At the moment, it's late July and winter in Australia. My husband had been working away from home for the week and I wanted to do something special for dinner to make him feel glad to be home. But special for us doesn't usually mean a fancy 5 star restaurant. It's usually something homey like a really good home cooked meal. I like to reconnect with the earth by baking, so we set up the outdoor fire pit and I bought chestnuts and a roasting rack. It was such a simple thing to do, and because of its simplicity it worked a trick in boosting both our spirits.
This brings me to the topic of tradition. Literature is steeped in in. From Charles Dickens' "A Christmas Carol" to J K Rowlings' "Harry Potter" series to Helen Fielding's "Bridget Jones 's Diary", Christmas is filled with turkey, pudding, tacky gifts. We can't imagine Christmas without Santa, without reindeer, without a Christmas tree. Even though Christmas in Australia is blistering hot and nobody is senseless enough to cook a turkey, and we have cold meats and cold salads and cold drinks. Yet we still see value in the traditional of cooking up a huge feast and gathering around the dinner table.
Tradition is the transmission of custom or belief from generation to generation.
Traditionally, print books were all we had and they were bought in book stores, but these days we can shop online, we can download books. The way we buy goods is changing. There are still people who cling to print books. There are people who have never purchased anything BUT ebooks.
The world is changing. To say that change is bad is naïve. The need for animal and human rights dictates global change. The environment has rights and this promotes change. What was done simply because we always did that way is coming under the test. Some things will survive. Some will not.
It's 18 weeks or so until Christmas and over the years this has become Happy Holidays or something else generic. Whatever it's called, people in colder climates will still roast turkeys and chestnuts, and people in warmer climates will celebrate with champagne and prawns.
We are in the middle of a culture shift. During this time people rely on tradition to give them a sense of comfort and warmth, and the courage to embrace change. We are embracing old traditions and creating new ones. Change is both good and bad, but change is always inevitable. In order to grow and develop, we need to embrace change.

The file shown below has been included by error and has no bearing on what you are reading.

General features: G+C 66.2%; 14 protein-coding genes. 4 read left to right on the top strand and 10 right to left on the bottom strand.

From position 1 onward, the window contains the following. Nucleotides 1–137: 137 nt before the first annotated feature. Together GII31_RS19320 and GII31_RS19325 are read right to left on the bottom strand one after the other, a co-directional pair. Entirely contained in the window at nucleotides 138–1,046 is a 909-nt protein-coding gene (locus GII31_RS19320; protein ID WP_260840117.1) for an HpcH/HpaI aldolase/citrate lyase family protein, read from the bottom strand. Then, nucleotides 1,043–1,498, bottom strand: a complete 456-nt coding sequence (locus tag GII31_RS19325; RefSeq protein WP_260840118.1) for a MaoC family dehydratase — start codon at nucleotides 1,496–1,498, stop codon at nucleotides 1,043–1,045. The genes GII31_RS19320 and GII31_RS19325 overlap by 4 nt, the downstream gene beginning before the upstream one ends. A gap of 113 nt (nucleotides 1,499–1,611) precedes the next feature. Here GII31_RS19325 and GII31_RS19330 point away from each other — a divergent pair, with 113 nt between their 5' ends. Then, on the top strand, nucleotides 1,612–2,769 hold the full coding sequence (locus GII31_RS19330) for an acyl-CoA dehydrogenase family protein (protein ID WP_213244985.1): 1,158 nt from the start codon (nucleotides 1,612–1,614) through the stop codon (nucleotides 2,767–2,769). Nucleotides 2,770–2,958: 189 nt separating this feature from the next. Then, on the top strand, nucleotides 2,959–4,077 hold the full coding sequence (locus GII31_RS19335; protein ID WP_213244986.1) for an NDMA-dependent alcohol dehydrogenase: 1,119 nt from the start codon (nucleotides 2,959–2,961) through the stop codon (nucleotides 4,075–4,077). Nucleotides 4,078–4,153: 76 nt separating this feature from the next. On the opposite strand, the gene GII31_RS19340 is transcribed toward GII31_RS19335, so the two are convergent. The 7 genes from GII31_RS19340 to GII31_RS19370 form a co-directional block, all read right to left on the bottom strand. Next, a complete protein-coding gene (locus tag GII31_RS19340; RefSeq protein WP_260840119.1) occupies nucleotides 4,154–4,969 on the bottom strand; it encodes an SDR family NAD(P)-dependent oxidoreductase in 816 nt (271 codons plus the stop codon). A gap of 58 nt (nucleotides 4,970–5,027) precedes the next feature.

But it's still okay to question whether any change is simply for the sake of change or if it's for our growth and development.
In the meantime, I was able to partake in a tradition from the northern hemisphere and it brought a little magic to the night. If I looked up on the sky I could imagine Santa and his reindeer flying across the starry sky. I had a lot of dun, it was simple and it helped my husband and I connect after a week apart.
What new traditions are you embracing? And what old ones will you refuse to give up?
Enjoy your day!
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Email dlrichardsonbooks (at) bigpond (dot) com
I write speculative fiction. I've published young adult novels, a horror novellas, short stories in a range of genres but mostly science fiction, and I don't ever want to stop writing. I'm passionate about sharing my experiences with other writer through workshops and conferences. My other loves are music and animals. I live in Australia on the NSW south coast with my husband and dog. When I'm not writing I can found in the garden, renovating the house, playing my musical instruments, or walking the dog.